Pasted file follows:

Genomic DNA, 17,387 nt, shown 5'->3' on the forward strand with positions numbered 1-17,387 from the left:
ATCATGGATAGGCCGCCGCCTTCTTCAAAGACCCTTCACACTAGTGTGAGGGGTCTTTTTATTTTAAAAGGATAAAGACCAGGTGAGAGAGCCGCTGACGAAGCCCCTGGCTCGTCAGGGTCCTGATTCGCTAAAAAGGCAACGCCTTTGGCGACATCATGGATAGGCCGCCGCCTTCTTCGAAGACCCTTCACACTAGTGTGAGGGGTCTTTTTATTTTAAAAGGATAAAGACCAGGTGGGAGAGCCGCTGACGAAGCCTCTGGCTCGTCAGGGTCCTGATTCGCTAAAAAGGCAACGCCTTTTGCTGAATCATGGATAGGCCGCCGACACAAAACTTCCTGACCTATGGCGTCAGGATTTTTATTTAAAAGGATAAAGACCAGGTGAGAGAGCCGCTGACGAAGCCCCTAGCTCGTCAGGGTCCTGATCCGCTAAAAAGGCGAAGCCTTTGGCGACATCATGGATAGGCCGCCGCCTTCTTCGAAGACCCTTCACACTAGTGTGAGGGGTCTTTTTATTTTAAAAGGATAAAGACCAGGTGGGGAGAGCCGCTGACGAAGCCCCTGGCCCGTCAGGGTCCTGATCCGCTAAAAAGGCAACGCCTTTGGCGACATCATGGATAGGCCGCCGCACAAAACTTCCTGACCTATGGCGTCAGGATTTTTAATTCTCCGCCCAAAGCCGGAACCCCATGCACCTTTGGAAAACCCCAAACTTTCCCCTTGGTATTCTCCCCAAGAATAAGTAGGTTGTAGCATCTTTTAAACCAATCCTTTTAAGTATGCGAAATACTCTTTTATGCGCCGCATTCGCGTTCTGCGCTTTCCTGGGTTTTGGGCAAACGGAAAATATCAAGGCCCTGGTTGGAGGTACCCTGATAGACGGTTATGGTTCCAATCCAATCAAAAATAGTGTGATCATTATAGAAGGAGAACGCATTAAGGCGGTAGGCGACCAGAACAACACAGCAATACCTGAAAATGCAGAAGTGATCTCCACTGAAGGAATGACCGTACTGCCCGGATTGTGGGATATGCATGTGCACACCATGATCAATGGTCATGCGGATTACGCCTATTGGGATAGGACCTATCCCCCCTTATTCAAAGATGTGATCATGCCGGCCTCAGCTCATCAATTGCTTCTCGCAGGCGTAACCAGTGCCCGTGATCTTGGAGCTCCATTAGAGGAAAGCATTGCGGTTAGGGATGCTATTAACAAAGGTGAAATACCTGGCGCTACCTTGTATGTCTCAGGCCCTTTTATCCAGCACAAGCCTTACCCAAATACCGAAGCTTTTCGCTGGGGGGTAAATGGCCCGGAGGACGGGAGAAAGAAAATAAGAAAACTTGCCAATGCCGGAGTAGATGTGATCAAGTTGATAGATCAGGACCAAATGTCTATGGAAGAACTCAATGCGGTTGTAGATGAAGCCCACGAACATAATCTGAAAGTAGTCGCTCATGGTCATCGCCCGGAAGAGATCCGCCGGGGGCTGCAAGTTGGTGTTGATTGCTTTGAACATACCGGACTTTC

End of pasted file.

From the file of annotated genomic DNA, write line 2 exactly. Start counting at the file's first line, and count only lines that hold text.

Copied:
ATCATGGATAGGCCGCCGCCTTCTTCAAAGACCCTTCACACTAGTGTGAGGGGTCTTTTTATTTTAAAAGGATAAAGACCAGGTGAGAGAGCCGCTGACGAAGCCCCTGGCTCGTCAGGGTCCTGATTCGCTAAAAAGGCAACGCCTTTGGCGACATCATGGATAGGCCGCCGCCTTCTTCGAAGACCCTTCACACTAGTGTGAGGGGTCTTTTTATTTTAAAAGGATAAAGACCAGGTGGGAGAGCCGCTGACGAAGCCTCTGGCTCGTCAGGGTCCTGATTCGCTAAAAAGGCAACGCCTTTTGCTGAATCATGGATAGGCCGCCGACACAAAACTTCCTGACCTATGGCGTCAGGATTTTTATTTAAAAGGATAAAGACCAGGTGAGAGAGCCGCTGACGAAGCCCCTAGCTCGTCAGGGTCCTGATCCGCTAAAAAGGCGAAGCCTTTGGCGACATCATGGATAGGCCGCCGCCTTCTTCGAAGACCCTTCACACTAGTGTGAGGGGTCTTTTTATTTTAAAAGGATAAAGACCAGGTGGGGAGAGCCGCTGACGAAGCCCCTGGCCCGTCAGGGTCCTGATCCGCTAAAAAGGCAACGCCTTTGGCGACATCATGGATAGGCCGCCGCACAAAACTTCCTGACCTATGGCGTCAGGATTTTTAATTCTCCGCCCAAAGCCGGAACCCCATGCACCTTTGGAAAACCCCAAACTTTCCCCTTGGTATTCTCCCCAAGAATAAGTAGGTTGTAGCATCTTTTAAACCAATCCTTTTAAGTATGCGAAATACTCTTTTATGCGCCGCATTCGCGTTCTGCGCTTTCCTGGGTTTTGGGCAAACGGAAAATATCAAGGCCCTGGTTGGAGGTACCCTGATAGACGGTTATGGTTCCAATCCAATCAAAAATAGTGTGATCATTATAGAAGGAGAACGCATTAAGGCGGTAGGCGACCAGAACAACACAGCAATACCTGAAAATGCAGAAGTGATCTCCACTGAAGGAATGACCGTACTGCCCGGATTGTGGGATATGCATGTGCACACCATGATCAATGGTCATGCGGATTACGCCTATTGGGATAGGACCTATCCCCCCTTATTCAAAGATGTGATCATGCCGGCCTCAGCTCATCAATTGCTTCTCGCAGGCGTAACCAGTGCCCGTGATCTTGGAGCTCCATTAGAGGAAAGCATTGCGGTTAGGGATGCTATTAACAAAGGTGAAATACCTGGCGCTACCTTGTATGTCTCAGGCCCTTTTATCCAGCACAAGCCTTACCCAAATACCGAAGCTTTTCGCTGGGGGGTAAATGGCCCGGAGGACGGGAGAAAGAAAATAAGAAAACTTGCCAATGCCGGAGTAGATGTGATCAAGTTGATAGATCAGGACCAAATGTCTATGGAAGAACTCAATGCGGTTGTAGATGAAGCCCACGAACATAATCTGAAAGTAGTCGCTCATGGTCATCGCCCGGAAGAGATCCGCCGGGGGCTGCAAGTTGGTGTTGATTGCTTTGAACATACCGGACTTTC